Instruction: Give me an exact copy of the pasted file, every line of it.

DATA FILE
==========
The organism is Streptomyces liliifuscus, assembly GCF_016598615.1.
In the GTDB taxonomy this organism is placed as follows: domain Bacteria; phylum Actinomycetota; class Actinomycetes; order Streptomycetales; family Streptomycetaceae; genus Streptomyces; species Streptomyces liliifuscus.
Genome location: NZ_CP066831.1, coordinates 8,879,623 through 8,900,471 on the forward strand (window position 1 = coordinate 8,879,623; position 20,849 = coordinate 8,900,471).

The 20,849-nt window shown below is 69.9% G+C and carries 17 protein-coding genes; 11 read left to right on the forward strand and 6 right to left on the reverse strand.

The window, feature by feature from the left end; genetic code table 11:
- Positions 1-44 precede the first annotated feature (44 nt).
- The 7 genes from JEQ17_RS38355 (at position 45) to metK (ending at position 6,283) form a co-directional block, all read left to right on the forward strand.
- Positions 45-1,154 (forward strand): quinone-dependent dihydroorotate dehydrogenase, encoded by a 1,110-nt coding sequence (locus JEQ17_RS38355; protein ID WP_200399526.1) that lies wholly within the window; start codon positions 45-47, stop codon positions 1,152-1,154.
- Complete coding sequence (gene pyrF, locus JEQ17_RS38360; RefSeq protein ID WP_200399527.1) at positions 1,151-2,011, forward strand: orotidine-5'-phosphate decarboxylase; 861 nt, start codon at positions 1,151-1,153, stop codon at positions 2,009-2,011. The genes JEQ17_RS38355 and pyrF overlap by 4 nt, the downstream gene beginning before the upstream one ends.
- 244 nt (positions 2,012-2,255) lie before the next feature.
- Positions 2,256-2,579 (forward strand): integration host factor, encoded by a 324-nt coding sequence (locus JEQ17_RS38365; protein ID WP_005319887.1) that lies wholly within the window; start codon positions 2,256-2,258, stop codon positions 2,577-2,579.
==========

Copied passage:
The organism is Streptomyces liliifuscus, assembly GCF_016598615.1.
In the GTDB taxonomy this organism is placed as follows: domain Bacteria; phylum Actinomycetota; class Actinomycetes; order Streptomycetales; family Streptomycetaceae; genus Streptomyces; species Streptomyces liliifuscus.
Genome location: NZ_CP066831.1, coordinates 8,879,623 through 8,900,471 on the forward strand (window position 1 = coordinate 8,879,623; position 20,849 = coordinate 8,900,471).

The 20,849-nt window shown below is 69.9% G+C and carries 17 protein-coding genes; 11 read left to right on the forward strand and 6 right to left on the reverse strand.

The window, feature by feature from the left end; genetic code table 11:
- Positions 1-44 precede the first annotated feature (44 nt).
- The 7 genes from JEQ17_RS38355 (at position 45) to metK (ending at position 6,283) form a co-directional block, all read left to right on the forward strand.
- Positions 45-1,154 (forward strand): quinone-dependent dihydroorotate dehydrogenase, encoded by a 1,110-nt coding sequence (locus JEQ17_RS38355; protein ID WP_200399526.1) that lies wholly within the window; start codon positions 45-47, stop codon positions 1,152-1,154.
- Complete coding sequence (gene pyrF, locus JEQ17_RS38360; RefSeq protein ID WP_200399527.1) at positions 1,151-2,011, forward strand: orotidine-5'-phosphate decarboxylase; 861 nt, start codon at positions 1,151-1,153, stop codon at positions 2,009-2,011. The genes JEQ17_RS38355 and pyrF overlap by 4 nt, the downstream gene beginning before the upstream one ends.
- 244 nt (positions 2,012-2,255) lie before the next feature.
- Positions 2,256-2,579 (forward strand): integration host factor, encoded by a 324-nt coding sequence (locus JEQ17_RS38365; protein ID WP_005319887.1) that lies wholly within the window; start codon positions 2,256-2,258, stop codon positions 2,577-2,579.